Tending to safety and privacy online may be a bit like the classic New Year’s resolution to eat better. You start out strong, your intentions are terrific, and you manage to stay on top of it for a while. Then you are in a hurry, or face a temptation, and you let up on your diligence. Perhaps you get back on track the next day, but often you don’t. Whether you are concerned for yourself, your family, or your students, being aware of good practices is a start, but making a plan may help you succeed.
News Stories Abound
During the last quarter of 2013, computer hackers stole passwords, login information, and email account credentials from nearly 1.6 million worldwide users of online giants, including Facebook, Google, Yahoo, Twitter, LinkedIn, and even one major payroll management company.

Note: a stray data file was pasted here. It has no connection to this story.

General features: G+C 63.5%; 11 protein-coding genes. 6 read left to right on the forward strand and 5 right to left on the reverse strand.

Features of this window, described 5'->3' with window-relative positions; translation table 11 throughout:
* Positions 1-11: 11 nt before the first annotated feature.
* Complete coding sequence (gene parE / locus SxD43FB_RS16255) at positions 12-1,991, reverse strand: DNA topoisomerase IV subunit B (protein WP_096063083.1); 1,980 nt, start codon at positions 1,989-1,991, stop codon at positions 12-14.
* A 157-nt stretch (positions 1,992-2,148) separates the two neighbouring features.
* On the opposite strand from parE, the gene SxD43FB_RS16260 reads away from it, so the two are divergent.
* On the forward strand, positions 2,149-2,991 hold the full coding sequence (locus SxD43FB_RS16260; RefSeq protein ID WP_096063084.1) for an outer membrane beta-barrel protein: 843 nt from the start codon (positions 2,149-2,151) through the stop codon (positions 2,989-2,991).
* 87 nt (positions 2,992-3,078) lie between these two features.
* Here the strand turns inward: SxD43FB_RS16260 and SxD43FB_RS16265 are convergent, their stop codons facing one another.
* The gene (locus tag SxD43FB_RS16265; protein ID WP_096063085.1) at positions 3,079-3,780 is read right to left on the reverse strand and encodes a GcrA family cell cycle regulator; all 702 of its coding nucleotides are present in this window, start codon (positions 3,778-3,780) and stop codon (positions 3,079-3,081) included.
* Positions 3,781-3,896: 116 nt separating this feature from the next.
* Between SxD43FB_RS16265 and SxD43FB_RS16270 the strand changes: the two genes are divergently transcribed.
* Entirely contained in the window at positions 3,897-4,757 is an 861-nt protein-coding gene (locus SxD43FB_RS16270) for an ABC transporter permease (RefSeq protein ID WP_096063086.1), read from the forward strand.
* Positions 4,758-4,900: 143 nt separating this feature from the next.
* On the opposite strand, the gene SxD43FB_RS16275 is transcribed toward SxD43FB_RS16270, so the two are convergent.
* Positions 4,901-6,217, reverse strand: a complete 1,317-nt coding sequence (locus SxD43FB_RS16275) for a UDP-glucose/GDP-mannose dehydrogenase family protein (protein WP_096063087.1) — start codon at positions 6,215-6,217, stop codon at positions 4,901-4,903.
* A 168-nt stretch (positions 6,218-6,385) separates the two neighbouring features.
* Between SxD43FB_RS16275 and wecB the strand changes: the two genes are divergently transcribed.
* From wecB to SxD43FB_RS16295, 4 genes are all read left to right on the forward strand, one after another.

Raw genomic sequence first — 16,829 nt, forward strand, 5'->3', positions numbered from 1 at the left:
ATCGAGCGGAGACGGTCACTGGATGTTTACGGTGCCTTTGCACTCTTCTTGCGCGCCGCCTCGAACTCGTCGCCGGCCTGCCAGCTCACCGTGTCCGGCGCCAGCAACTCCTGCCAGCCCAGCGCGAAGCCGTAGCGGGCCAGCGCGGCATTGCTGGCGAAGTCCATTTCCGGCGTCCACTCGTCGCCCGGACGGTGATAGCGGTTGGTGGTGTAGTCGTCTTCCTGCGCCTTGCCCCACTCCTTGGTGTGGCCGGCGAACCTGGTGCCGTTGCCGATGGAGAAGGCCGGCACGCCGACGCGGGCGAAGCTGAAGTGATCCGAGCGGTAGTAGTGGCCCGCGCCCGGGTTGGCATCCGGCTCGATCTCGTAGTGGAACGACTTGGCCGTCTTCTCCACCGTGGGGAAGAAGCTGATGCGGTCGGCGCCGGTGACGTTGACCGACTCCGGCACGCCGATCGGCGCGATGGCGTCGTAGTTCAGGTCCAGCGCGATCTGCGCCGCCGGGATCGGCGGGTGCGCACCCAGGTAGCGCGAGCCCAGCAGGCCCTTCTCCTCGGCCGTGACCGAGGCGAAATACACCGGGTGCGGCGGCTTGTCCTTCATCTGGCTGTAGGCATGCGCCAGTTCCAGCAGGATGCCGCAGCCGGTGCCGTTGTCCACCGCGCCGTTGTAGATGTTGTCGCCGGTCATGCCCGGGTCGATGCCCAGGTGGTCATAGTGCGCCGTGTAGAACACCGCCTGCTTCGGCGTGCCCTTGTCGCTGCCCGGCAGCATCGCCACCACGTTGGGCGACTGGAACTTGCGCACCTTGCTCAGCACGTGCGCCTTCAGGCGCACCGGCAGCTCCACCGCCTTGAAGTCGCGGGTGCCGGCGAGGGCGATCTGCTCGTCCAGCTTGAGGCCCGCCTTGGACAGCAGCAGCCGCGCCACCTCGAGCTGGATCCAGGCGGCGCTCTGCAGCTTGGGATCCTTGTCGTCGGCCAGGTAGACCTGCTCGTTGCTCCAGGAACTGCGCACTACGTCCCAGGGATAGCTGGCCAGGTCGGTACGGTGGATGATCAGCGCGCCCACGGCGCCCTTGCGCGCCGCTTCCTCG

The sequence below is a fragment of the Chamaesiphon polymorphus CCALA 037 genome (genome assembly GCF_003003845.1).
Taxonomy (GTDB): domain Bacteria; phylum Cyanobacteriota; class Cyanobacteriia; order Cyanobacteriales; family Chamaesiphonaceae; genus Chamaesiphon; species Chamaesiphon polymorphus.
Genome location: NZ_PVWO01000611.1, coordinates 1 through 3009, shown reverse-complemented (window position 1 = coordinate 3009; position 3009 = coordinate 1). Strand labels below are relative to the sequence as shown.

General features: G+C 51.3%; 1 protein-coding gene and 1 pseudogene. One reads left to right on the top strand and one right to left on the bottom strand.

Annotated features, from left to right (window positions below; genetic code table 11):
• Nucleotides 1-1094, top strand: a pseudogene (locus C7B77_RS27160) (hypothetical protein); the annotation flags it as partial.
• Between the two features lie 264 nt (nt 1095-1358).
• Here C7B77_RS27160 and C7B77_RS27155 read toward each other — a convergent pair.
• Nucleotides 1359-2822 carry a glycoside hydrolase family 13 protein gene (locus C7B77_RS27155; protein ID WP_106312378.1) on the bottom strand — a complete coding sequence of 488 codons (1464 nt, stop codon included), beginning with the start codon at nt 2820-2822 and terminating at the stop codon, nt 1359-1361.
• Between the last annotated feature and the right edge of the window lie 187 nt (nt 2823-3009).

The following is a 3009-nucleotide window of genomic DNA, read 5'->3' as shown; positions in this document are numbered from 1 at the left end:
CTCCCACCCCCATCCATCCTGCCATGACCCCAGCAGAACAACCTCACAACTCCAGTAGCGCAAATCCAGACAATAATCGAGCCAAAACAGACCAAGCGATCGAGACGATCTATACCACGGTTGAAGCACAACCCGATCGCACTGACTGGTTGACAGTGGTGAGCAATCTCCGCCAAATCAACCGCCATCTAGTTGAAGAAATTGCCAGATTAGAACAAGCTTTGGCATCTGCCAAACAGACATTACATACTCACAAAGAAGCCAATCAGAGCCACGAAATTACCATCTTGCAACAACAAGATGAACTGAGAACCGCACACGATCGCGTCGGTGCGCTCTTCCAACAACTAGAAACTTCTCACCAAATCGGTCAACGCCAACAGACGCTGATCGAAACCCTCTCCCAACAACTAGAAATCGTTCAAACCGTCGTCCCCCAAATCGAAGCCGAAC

In December it came as a shock to many shoppers that credit card information had been stolen from the secure system of a major retailer, Target. That this hit during the holiday rush made it more of a concern—not only was the volume of shoppers high, but tracking receipts was probably not their highest priority. The data compromised included home addresses and PIN numbers, so the potential for fraud is extremely high.
In early January, word came that Snapchat, a leader in “disappearing” text and photo message apps, was hacked and the personal information of 4.6 million users—including phone numbers and addresses—was compromised. This type of messaging is popular with tweens and teens—you message your friends but the message disappears after a few seconds, making it hard for parents or others to review your social media use.